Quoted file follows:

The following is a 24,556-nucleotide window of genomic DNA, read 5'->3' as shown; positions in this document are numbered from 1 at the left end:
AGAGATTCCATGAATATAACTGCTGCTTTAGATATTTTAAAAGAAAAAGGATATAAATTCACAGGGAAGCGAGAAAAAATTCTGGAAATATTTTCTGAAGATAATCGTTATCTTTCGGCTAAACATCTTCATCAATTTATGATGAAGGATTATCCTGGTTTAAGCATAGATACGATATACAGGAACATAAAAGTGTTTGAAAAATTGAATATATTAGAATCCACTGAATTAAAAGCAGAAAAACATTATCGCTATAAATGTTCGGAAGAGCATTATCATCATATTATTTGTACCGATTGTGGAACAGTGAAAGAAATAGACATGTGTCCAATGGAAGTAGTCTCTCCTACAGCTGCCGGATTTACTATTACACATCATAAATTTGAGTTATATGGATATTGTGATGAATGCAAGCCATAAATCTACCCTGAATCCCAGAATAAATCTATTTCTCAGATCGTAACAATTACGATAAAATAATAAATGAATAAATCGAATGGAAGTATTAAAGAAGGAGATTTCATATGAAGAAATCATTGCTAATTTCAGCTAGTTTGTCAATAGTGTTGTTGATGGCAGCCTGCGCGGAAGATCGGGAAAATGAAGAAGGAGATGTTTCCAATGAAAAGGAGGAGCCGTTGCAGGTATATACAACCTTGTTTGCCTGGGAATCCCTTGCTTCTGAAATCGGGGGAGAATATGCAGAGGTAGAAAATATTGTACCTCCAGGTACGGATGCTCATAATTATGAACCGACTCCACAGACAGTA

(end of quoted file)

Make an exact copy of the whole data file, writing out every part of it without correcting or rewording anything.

The following is a 24,556-nucleotide window of genomic DNA, read 5'->3' as shown; positions in this document are numbered from 1 at the left end:
AGAGATTCCATGAATATAACTGCTGCTTTAGATATTTTAAAAGAAAAAGGATATAAATTCACAGGGAAGCGAGAAAAAATTCTGGAAATATTTTCTGAAGATAATCGTTATCTTTCGGCTAAACATCTTCATCAATTTATGATGAAGGATTATCCTGGTTTAAGCATAGATACGATATACAGGAACATAAAAGTGTTTGAAAAATTGAATATATTAGAATCCACTGAATTAAAAGCAGAAAAACATTATCGCTATAAATGTTCGGAAGAGCATTATCATCATATTATTTGTACCGATTGTGGAACAGTGAAAGAAATAGACATGTGTCCAATGGAAGTAGTCTCTCCTACAGCTGCCGGATTTACTATTACACATCATAAATTTGAGTTATATGGATATTGTGATGAATGCAAGCCATAAATCTACCCTGAATCCCAGAATAAATCTATTTCTCAGATCGTAACAATTACGATAAAATAATAAATGAATAAATCGAATGGAAGTATTAAAGAAGGAGATTTCATATGAAGAAATCATTGCTAATTTCAGCTAGTTTGTCAATAGTGTTGTTGATGGCAGCCTGCGCGGAAGATCGGGAAAATGAAGAAGGAGATGTTTCCAATGAAAAGGAGGAGCCGTTGCAGGTATATACAACCTTGTTTGCCTGGGAATCCCTTGCTTCTGAAATCGGGGGAGAATATGCAGAGGTAGAAAATATTGTACCTCCAGGTACGGATGCTCATAATTATGAACCGACTCCACAGACAGTA